This compares with the reason why the Lord spoke in parables, so that those who claim to ‘see’, but will not respond, might not perceive (Matthew 13:13; Mark 4:11-12; Luke 8:10). So this is a pregnant way of saying that as the world is deaf to all God’s pleadings, God withholds His voice. What the seven thunders said was addressed to mankind and not to His people, and is kept secret until the end. (Although Paul in 2 Corinthians 12:4 speaks of being caught up into Paradise and hearing unspeakable words which it is not lawful for a man to utter, it is doubtful if that is the case here. This is speaking of judgments so devastating that their description is withheld).
‘And the angel whom I saw standing on the sea and on the earth lifted up his right hand to Heaven and swore by him who lives for ever and ever, who created the heaven and the things that are in it, and the earth and the things that are in it, and the sea and the things that are in it, that there shall no longer be delay. But in the days of the voice of the seventh angel, when he is about to sound, then is finished the mystery of God, according to the good tidings which he declared to his servants the prophets.’
Compare the man clothed in linen in Daniel 12:7 who raises both right hand and left hand and swears by Him Who lives for ever. He too forecasts the end. So the hardness of men’s hearts means that God will no longer delay. God’s longsuffering is now at an end (2 Peter 3:9). He Who lives for ever and ever and created all things, to whom vast ages are but a trifle, will wait no longer. The angel’s stance is itself a declaration of the final takeover. All of heaven, earth and sea belongs to the God Who created it, and now He will take possession of His own.
The mention of the mystery of God revealed to the prophets brings to mind the words of Amos, ‘surely the Lord will do nothing unless he reveals his secret to his servants the prophets’ (Amos 3:7). God had revealed to the Old Testament prophets what he would do, but it was in veiled form for they could not have understood the whole, it was a ‘mystery’ to be more fully revealed. They knew it would be glorious. They knew it would bring in the triumph of God. They were aware of it as ‘good tidings’ but they were not fully aware of the implications.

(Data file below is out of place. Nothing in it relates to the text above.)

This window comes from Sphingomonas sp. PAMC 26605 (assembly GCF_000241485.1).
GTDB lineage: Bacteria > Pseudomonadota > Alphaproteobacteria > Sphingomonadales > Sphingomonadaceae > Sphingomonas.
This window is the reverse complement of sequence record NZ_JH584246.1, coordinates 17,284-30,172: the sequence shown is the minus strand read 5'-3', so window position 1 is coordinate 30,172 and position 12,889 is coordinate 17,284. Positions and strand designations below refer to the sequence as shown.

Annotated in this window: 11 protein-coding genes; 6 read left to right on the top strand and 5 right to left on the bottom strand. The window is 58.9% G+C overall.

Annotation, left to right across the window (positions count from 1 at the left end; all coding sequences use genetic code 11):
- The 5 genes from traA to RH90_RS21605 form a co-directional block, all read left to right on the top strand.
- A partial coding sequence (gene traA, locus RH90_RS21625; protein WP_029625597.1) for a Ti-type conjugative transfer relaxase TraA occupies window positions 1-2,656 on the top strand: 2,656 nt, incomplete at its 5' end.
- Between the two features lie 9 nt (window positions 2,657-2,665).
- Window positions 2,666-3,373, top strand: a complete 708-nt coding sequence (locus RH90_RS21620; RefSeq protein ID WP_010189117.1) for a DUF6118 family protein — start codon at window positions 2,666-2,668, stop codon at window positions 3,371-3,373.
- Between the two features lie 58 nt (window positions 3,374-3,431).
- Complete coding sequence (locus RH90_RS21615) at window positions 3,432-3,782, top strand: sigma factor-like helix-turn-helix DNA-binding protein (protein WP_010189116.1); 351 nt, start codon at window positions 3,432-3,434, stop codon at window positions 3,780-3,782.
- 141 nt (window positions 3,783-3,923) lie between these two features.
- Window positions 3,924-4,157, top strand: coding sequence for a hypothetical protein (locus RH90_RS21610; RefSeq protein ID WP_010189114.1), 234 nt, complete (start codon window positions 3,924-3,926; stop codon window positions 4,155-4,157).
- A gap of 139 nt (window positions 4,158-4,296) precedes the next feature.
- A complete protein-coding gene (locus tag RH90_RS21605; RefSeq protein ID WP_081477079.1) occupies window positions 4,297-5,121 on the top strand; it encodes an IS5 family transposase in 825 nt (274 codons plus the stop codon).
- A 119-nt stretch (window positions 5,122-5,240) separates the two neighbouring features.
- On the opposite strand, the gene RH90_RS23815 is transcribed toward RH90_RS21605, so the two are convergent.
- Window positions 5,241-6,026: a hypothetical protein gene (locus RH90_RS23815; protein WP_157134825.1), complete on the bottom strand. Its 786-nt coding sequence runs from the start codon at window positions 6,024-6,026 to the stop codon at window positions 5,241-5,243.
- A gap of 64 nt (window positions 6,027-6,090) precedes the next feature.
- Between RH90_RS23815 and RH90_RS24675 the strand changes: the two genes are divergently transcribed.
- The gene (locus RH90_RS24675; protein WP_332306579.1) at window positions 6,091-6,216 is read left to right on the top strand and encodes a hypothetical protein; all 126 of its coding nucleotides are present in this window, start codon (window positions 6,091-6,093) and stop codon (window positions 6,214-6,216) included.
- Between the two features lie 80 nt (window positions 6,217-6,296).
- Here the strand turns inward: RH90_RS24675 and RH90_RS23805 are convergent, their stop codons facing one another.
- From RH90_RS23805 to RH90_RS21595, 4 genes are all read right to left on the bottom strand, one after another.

It was a mystery which Jesus Christ, the greatest Prophet of all, and the great New Testament prophets, Paul and the other Apostles and prophets, were able to more fully reveal in their proclamation of ‘the good tidings of the Gospel’. (The early church saw prophecy as continued in their midst). As Paul puts it ‘Now to him who is able to establish you in accordance with my Gospel and the preaching of Jesus Christ, in accordance with the revelation of the mystery, which has been kept in silence through times eternal but is now made clear and open, even by means of the Scriptures of the prophets, according to the commandment of the Eternal God’ (Romans 16:25-26). What they revealed of what the earlier prophets originally declared will now be brought to completion.
‘There will be time (or delay) no longer.’ No longer time is to be allowed. God has reached the end of His longsuffering. Thus there will no longer be delay.
‘And the voice which I heard from Heaven, I heard again speaking to me and saying, “Go, take the scroll which is open in the hand of the angel who stands on the sea and on the earth”. And I went to the angel telling him that he should give me the small scroll, and he says to me’ “Take it, and eat it up. And it will make your stomach bitter but in your mouth it will be as sweet as honey”. And I took the small scroll from the angel’s hand, and ate it up, and it was in my mouth sweet as honey, and when I had eaten it my stomach was made bitter. And they say to me, “You must prophesy again concerning many peoples and nations, and tongues and kings”.’
John was told that he had to take the scroll from the angel and eat it. In other words he was to devour its contents (it is an open scroll). The scroll was sweet to him because it declared the doings of God, but when it was devoured it was bitter because of the awfulness of its message. Whether he did actually eat it or whether the eating of it was simply a way of describing his devouring of its contents does not really matter. What mattered was that he did ‘devour’ its contents and the effect it had on him. John does not find the words of judgment easy to declare. No preacher should preach the judgment of God easily, he should always be aware of a certain unhappiness in what he has to proclaim. When men declare the judgments of God too glibly or too harshly they have become unworthy messengers. (For further on the small scroll see on Revelation 10:2).
‘They say to me’. The voice from Heaven and the strong angel both stress to him his mission. They understand his feelings, but urge him to be faithful and strong. As we move into the second part of the book we will find his prophecies concerning these peoples and nations, and tongues and kings, for many are involved in his words.
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Pett, Peter. "Commentary on Revelation 10". "Pett's Commentary on the Bible ". https://www.studylight.org/
the Week of Proper 21 / Ordinary 26